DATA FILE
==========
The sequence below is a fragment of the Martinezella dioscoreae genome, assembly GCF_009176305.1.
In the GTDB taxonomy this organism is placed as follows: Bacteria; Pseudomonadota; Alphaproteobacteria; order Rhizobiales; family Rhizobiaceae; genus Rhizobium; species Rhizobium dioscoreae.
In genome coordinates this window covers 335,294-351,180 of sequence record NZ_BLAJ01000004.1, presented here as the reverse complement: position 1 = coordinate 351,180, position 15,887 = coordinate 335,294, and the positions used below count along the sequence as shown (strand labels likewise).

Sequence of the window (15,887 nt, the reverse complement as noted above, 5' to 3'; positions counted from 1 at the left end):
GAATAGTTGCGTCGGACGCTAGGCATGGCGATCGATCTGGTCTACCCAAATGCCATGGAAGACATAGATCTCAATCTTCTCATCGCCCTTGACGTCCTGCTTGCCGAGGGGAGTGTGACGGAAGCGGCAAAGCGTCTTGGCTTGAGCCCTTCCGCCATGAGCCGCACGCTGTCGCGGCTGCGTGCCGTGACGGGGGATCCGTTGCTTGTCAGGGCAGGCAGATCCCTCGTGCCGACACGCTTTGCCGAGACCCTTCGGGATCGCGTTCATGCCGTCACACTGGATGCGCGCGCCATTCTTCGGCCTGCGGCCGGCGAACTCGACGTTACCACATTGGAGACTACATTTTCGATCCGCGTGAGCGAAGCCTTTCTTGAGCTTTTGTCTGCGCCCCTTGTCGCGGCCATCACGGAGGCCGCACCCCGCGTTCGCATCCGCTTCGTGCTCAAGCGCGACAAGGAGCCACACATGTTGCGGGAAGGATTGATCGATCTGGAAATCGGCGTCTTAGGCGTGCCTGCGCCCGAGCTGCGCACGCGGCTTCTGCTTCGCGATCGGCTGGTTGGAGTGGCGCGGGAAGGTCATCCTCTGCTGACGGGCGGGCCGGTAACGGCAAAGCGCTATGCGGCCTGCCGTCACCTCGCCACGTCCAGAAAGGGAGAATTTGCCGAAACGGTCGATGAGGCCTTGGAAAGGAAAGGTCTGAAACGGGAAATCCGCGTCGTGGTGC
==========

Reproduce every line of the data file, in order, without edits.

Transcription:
The sequence below is a fragment of the Martinezella dioscoreae genome, assembly GCF_009176305.1.
In the GTDB taxonomy this organism is placed as follows: Bacteria; Pseudomonadota; Alphaproteobacteria; order Rhizobiales; family Rhizobiaceae; genus Rhizobium; species Rhizobium dioscoreae.
In genome coordinates this window covers 335,294-351,180 of sequence record NZ_BLAJ01000004.1, presented here as the reverse complement: position 1 = coordinate 351,180, position 15,887 = coordinate 335,294, and the positions used below count along the sequence as shown (strand labels likewise).

Sequence of the window (15,887 nt, the reverse complement as noted above, 5' to 3'; positions counted from 1 at the left end):
GAATAGTTGCGTCGGACGCTAGGCATGGCGATCGATCTGGTCTACCCAAATGCCATGGAAGACATAGATCTCAATCTTCTCATCGCCCTTGACGTCCTGCTTGCCGAGGGGAGTGTGACGGAAGCGGCAAAGCGTCTTGGCTTGAGCCCTTCCGCCATGAGCCGCACGCTGTCGCGGCTGCGTGCCGTGACGGGGGATCCGTTGCTTGTCAGGGCAGGCAGATCCCTCGTGCCGACACGCTTTGCCGAGACCCTTCGGGATCGCGTTCATGCCGTCACACTGGATGCGCGCGCCATTCTTCGGCCTGCGGCCGGCGAACTCGACGTTACCACATTGGAGACTACATTTTCGATCCGCGTGAGCGAAGCCTTTCTTGAGCTTTTGTCTGCGCCCCTTGTCGCGGCCATCACGGAGGCCGCACCCCGCGTTCGCATCCGCTTCGTGCTCAAGCGCGACAAGGAGCCACACATGTTGCGGGAAGGATTGATCGATCTGGAAATCGGCGTCTTAGGCGTGCCTGCGCCCGAGCTGCGCACGCGGCTTCTGCTTCGCGATCGGCTGGTTGGAGTGGCGCGGGAAGGTCATCCTCTGCTGACGGGCGGGCCGGTAACGGCAAAGCGCTATGCGGCCTGCCGTCACCTCGCCACGTCCAGAAAGGGAGAATTTGCCGAAACGGTCGATGAGGCCTTGGAAAGGAAAGGTCTGAAACGGGAAATCCGCGTCGTGGTGC